In 1785 Captain James White was given 1,000 acres in the Knoxville area in recognition of his Revolutionary War service. He established a Fort housing as many as 100 people. By the 1800’s the Captain, who became a land speculator, had 125,00 acres in the valley, and Knoxville was born.
The Fort is a great place for family visits. It is an accurate depiction of the era with original buildings.
The main house from the road circa 1785. Interesting photo of new and old..
The back of the home.
The Kitchen – The family had slaves who worked in the kitchen. Sally, was their slave cook, and lived in a corner of the kitchen. The farm day began at 4 a.m. with breakfast at 5 a.m. The main meal was at noon and lighter fare served at dinner. Slaves ate their meals here.
The Main House First Floor This home was elegant by frontier standards. In this room the White Family of 4 girls and 3 boys, plus adults would eat meals and gather. Anywhere from 35-40 people would stay within this log home.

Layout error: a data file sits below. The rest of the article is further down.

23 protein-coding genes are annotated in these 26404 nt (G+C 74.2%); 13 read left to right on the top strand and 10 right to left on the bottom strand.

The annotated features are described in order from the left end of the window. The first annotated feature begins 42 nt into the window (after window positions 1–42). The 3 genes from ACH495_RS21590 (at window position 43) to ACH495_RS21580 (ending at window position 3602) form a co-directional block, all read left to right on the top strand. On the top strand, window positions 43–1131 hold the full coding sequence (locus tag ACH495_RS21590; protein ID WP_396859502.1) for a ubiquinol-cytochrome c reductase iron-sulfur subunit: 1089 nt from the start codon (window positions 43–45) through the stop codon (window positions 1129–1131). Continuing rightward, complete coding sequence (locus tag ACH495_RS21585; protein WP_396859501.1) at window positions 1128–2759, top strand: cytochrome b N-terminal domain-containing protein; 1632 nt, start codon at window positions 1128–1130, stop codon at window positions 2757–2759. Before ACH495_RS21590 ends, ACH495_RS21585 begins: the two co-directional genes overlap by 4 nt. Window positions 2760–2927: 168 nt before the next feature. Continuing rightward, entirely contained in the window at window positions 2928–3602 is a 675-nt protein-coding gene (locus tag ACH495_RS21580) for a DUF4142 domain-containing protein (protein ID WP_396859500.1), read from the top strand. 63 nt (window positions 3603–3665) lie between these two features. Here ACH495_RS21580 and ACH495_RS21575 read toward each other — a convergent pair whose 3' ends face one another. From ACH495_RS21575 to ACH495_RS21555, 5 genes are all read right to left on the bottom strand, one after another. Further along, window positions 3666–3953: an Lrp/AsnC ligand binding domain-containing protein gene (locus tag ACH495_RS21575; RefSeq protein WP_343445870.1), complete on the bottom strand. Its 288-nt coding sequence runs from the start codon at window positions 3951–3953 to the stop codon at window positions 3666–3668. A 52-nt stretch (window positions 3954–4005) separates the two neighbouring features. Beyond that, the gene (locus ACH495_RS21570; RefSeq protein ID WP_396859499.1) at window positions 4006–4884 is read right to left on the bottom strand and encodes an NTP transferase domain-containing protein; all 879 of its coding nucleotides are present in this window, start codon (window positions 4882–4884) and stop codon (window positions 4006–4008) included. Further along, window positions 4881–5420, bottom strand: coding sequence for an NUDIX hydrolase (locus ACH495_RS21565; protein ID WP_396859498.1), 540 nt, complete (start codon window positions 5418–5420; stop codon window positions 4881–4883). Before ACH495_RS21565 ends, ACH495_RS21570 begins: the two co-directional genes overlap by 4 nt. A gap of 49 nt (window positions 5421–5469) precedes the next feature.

Upstairs were sleeping quarters..
Trundle beds were used to accommodate visitors.
Crazy quilts were often made by frontier women as fabric was scarce and every scrap used.
Outside the main house visitor cabins were built.
During non-Pandemic times the Fort has loom and blacksmith demonstrations.
What a fascinating history lesson.
In Knoxville there are over 20 museums and 7 historical homes. The seven homes can be seen with a combo pass. Contact: www. hhknoxville.org or call 865.523.7263.